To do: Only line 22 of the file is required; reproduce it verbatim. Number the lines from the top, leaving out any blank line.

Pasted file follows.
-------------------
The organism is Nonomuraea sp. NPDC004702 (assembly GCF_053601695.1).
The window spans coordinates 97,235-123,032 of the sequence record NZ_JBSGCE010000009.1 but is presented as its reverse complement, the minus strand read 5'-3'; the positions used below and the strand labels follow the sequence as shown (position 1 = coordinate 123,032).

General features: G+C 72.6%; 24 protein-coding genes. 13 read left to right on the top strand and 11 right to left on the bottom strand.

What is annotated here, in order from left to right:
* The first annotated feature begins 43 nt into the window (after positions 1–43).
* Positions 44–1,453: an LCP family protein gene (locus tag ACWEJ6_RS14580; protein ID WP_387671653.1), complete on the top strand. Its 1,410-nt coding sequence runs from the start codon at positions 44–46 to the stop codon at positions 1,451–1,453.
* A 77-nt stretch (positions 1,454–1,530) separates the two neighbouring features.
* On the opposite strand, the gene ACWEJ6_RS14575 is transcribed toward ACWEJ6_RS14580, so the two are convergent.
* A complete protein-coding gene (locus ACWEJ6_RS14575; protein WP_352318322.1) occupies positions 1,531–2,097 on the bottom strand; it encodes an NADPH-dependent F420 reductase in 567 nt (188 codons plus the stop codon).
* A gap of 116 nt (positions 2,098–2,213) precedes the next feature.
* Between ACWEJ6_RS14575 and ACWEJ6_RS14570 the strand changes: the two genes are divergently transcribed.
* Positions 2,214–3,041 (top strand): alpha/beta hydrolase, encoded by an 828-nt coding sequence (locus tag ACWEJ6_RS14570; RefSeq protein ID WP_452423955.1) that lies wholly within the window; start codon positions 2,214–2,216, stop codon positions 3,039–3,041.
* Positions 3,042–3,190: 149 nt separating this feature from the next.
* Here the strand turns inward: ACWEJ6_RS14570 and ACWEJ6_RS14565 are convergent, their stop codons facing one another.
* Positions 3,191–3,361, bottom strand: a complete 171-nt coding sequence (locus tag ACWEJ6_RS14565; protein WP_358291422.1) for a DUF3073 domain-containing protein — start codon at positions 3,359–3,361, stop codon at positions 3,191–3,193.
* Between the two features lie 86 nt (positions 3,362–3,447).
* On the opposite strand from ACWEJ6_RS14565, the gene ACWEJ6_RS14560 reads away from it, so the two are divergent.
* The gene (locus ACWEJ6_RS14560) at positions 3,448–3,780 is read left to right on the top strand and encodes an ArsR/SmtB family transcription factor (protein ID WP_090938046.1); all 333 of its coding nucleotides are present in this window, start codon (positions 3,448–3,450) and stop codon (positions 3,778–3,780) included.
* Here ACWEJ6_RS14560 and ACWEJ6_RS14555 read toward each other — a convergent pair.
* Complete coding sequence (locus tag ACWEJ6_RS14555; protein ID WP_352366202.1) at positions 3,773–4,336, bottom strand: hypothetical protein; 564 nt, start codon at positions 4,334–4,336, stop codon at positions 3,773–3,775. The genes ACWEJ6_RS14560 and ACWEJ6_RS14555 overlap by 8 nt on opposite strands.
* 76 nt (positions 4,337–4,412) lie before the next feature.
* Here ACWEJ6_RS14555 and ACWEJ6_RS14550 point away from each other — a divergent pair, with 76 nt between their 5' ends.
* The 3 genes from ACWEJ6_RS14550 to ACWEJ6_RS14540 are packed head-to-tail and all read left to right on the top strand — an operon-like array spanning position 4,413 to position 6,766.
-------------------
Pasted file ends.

* Here ACWEJ6_RS14555 and ACWEJ6_RS14550 point away from each other — a divergent pair, with 76 nt between their 5' ends.